NASA's Juno Captures Lightning on Jupiter: A Groundbreaking Discovery

NASA's Juno spacecraft has captured lightning on Jupiter, the largest planet in our solar system.

The lightning was captured in a series of images taken on June 16, 2023, and measured approximately 1,000 miles long.

Lightning is more common on Jupiter than on Earth, with the highest occurrence near the poles where there is a lot of ammonia in the atmosphere.

The discovery of lightning on Jupiter provides further evidence of the planet's dynamic and active nature.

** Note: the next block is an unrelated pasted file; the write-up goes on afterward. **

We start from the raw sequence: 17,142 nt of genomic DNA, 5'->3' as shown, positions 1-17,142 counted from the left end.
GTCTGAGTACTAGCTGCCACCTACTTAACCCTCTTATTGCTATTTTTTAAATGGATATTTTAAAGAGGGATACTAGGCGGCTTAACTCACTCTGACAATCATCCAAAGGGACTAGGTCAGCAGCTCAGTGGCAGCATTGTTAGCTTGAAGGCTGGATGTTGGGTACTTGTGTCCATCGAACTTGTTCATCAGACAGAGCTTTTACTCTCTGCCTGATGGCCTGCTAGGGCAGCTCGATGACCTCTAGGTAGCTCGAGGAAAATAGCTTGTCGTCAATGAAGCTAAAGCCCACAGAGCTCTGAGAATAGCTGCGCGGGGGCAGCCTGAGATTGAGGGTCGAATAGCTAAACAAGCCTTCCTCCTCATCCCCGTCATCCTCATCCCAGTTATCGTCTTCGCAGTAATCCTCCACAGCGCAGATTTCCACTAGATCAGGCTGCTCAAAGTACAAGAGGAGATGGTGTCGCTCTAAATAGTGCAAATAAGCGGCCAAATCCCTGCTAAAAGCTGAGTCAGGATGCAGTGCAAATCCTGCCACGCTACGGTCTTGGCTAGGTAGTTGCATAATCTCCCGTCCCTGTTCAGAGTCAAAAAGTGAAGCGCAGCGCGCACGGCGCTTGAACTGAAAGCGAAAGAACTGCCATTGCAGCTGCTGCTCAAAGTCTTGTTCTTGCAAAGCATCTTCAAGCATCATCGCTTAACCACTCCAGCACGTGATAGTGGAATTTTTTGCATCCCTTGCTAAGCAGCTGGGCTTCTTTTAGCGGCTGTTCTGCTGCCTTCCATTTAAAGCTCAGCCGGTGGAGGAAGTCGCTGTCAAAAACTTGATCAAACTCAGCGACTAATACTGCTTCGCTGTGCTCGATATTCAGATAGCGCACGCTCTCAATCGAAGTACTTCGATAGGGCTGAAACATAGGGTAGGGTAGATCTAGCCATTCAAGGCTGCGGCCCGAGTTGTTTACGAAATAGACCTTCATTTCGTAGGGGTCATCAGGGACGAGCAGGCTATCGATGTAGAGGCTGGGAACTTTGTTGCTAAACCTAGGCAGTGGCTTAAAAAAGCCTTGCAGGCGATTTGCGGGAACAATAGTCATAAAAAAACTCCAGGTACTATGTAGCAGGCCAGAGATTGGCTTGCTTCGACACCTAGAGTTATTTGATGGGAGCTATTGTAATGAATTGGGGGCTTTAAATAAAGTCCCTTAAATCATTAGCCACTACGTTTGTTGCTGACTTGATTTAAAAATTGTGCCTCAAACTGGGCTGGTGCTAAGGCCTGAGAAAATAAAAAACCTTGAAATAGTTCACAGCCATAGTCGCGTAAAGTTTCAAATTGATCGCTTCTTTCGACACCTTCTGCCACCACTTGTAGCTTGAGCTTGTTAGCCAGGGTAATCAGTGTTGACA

Juno, a robotic spacecraft launched in 2011, has been orbiting Jupiter since 2016, studying its atmosphere, magnetic field, and interior.

Juno is the first spacecraft to fly directly over Jupiter's poles, gathering unprecedented data about the planet.

The data from Juno's flybys has enhanced scientists' understanding of Jupiter's formation, evolution, and atmosphere.

Juno has also detected water vapor in Jupiter's atmosphere and mapped its magnetic field.

The discovery of lightning on Jupiter highlights the vastness and mystery of our universe.

Human exploration and scientific ingenuity continue to uncover new wonders in space, and more exciting discoveries are expected from ongoing exploration efforts.